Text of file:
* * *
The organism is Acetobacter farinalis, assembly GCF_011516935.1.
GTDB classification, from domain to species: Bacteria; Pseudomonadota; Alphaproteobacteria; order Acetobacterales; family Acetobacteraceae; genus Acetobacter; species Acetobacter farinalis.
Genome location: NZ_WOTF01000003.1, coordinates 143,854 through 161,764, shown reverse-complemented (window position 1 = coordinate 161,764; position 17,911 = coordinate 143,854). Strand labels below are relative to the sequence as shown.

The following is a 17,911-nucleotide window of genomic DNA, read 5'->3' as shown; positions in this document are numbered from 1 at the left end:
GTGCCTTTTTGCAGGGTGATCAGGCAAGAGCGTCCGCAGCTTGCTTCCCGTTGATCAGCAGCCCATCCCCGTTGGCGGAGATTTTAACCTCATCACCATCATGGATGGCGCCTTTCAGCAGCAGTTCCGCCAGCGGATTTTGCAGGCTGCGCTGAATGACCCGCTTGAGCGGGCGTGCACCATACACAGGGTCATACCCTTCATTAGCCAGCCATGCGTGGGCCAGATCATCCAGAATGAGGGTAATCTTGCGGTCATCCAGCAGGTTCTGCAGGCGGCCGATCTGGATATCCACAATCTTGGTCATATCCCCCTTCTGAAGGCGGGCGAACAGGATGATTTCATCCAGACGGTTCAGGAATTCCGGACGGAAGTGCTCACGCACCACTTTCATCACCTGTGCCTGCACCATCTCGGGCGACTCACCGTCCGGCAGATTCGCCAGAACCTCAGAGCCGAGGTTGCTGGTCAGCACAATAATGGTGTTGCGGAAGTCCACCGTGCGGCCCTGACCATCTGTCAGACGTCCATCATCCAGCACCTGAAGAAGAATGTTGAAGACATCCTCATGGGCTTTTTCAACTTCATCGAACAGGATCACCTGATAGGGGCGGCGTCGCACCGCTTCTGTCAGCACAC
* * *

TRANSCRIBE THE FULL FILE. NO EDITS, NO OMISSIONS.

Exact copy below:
The organism is Acetobacter farinalis, assembly GCF_011516935.1.
GTDB classification, from domain to species: Bacteria; Pseudomonadota; Alphaproteobacteria; order Acetobacterales; family Acetobacteraceae; genus Acetobacter; species Acetobacter farinalis.
Genome location: NZ_WOTF01000003.1, coordinates 143,854 through 161,764, shown reverse-complemented (window position 1 = coordinate 161,764; position 17,911 = coordinate 143,854). Strand labels below are relative to the sequence as shown.

The following is a 17,911-nucleotide window of genomic DNA, read 5'->3' as shown; positions in this document are numbered from 1 at the left end:
GTGCCTTTTTGCAGGGTGATCAGGCAAGAGCGTCCGCAGCTTGCTTCCCGTTGATCAGCAGCCCATCCCCGTTGGCGGAGATTTTAACCTCATCACCATCATGGATGGCGCCTTTCAGCAGCAGTTCCGCCAGCGGATTTTGCAGGCTGCGCTGAATGACCCGCTTGAGCGGGCGTGCACCATACACAGGGTCATACCCTTCATTAGCCAGCCATGCGTGGGCCAGATCATCCAGAATGAGGGTAATCTTGCGGTCATCCAGCAGGTTCTGCAGGCGGCCGATCTGGATATCCACAATCTTGGTCATATCCCCCTTCTGAAGGCGGGCGAACAGGATGATTTCATCCAGACGGTTCAGGAATTCCGGACGGAAGTGCTCACGCACCACTTTCATCACCTGTGCCTGCACCATCTCGGGCGACTCACCGTCCGGCAGATTCGCCAGAACCTCAGAGCCGAGGTTGCTGGTCAGCACAATAATGGTGTTGCGGAAGTCCACCGTGCGGCCCTGACCATCTGTCAGACGTCCATCATCCAGCACCTGAAGAAGAATGTTGAAGACATCCTCATGGGCTTTTTCAACTTCATCGAACAGGATCACCTGATAGGGGCGGCGTCGCACCGCTTCTGTCAGCACAC